Bharat: The Future Name of India?

India has become the subject of controversy after Prime Minister Narendra Modi’s government sent official invitations using the name Bharat. Many are wondering whether or not this name will change in future invitations sent and India name change to bharat.

Droupadi Murmu was incorrectly referred to in dinner invitations sent out for this week’s Group of 20 Summit (G20) as “President of Bharat”, not “President of India”.

On April 17, a senior BJP spokesman tweeted that Modi would attend the ASEAN Summit in Indonesia as Prime Minister of Bharat.

India, officially and publicly, can also be known by its ancient name Bharat or as Hindustan (meaning land of Hindus in Urdu). All three terms may be interchanged without issue.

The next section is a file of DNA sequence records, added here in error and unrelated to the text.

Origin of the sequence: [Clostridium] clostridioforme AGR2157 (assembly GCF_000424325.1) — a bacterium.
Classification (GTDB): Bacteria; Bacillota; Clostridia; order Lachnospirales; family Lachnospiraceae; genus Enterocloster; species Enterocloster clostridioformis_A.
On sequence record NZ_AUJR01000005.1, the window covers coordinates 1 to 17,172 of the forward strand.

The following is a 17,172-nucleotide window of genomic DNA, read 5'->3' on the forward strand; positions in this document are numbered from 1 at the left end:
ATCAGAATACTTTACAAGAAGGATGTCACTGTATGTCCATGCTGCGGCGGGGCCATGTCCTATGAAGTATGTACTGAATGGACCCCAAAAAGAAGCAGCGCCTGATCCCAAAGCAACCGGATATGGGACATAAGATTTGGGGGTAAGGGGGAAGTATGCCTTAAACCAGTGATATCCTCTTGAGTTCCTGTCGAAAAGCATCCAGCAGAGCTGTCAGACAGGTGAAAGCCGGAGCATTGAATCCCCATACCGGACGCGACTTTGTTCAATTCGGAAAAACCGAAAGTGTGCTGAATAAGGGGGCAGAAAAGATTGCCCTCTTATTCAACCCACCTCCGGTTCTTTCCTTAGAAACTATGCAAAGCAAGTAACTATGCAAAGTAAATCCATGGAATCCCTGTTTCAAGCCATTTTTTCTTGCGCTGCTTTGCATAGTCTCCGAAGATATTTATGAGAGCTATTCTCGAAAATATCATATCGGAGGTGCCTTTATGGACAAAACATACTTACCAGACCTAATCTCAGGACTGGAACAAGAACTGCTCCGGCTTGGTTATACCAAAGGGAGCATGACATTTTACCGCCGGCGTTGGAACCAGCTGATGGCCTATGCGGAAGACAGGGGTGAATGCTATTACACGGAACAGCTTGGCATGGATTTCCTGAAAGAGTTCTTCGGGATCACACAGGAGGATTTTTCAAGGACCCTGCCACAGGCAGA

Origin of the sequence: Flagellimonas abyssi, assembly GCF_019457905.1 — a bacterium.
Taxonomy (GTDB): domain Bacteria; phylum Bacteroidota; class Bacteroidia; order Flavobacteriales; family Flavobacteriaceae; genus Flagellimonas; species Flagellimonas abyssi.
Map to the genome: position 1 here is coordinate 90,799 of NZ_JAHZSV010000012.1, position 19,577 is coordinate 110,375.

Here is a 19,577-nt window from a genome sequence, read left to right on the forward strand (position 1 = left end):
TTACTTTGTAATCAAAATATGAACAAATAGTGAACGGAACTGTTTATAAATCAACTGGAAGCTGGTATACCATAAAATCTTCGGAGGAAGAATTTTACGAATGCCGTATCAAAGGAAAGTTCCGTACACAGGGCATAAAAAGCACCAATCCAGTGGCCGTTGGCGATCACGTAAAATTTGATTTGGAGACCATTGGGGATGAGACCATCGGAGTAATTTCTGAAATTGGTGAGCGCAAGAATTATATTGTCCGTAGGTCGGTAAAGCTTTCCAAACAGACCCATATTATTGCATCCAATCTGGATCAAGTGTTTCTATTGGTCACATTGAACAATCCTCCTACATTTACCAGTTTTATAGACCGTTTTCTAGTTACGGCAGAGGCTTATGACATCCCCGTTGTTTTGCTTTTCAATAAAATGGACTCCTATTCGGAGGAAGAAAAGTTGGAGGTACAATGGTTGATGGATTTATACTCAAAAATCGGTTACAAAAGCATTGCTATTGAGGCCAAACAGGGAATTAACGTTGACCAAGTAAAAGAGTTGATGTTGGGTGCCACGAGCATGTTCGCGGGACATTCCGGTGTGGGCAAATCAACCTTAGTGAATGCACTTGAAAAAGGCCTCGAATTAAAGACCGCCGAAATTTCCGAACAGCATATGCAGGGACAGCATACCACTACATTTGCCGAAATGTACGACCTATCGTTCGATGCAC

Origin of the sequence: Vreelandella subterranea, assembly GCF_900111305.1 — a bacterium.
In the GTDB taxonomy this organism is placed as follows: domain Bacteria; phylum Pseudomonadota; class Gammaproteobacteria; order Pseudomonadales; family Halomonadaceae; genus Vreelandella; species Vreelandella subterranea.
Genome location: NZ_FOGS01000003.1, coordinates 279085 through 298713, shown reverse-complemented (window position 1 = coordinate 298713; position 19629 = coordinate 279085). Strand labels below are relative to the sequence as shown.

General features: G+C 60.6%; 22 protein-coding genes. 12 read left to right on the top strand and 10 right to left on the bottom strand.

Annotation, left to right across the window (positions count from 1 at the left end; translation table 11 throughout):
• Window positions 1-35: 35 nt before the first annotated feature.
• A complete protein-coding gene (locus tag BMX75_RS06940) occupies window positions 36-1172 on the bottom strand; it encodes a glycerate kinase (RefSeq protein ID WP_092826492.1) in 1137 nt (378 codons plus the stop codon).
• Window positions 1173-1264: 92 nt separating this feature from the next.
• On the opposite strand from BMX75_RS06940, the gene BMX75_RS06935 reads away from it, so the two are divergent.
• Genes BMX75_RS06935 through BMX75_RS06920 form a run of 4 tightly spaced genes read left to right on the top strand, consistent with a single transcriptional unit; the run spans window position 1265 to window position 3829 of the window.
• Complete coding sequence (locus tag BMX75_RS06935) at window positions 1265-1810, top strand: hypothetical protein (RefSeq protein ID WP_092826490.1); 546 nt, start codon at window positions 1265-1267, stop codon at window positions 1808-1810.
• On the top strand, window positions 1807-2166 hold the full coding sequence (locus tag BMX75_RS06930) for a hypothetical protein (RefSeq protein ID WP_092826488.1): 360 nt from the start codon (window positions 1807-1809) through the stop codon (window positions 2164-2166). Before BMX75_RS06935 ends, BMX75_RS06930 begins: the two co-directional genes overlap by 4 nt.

India is the name most often associated with it globally.

Why has Bharat been controversial?

Modi’s government and the Hindu nationalist BJP they lead have been accused by critics of planning a change only after the G20 invitations arrived.

Sanskrit was used in the ancient scriptures. This word refers to an unclear location known as Bharatavarsa, which may have extended beyond India to encompass what is now Indonesia.

The BJP has been changing the names of places associated with the Mughal or colonial periods. Last year, Amrit Udyan was adopted for the Mughal Garden at the New Delhi Presidential Palace.

Critics allege that these new names aim to erase from Indian history the Mughals, who ruled over much of India as Muslims for nearly 300 years.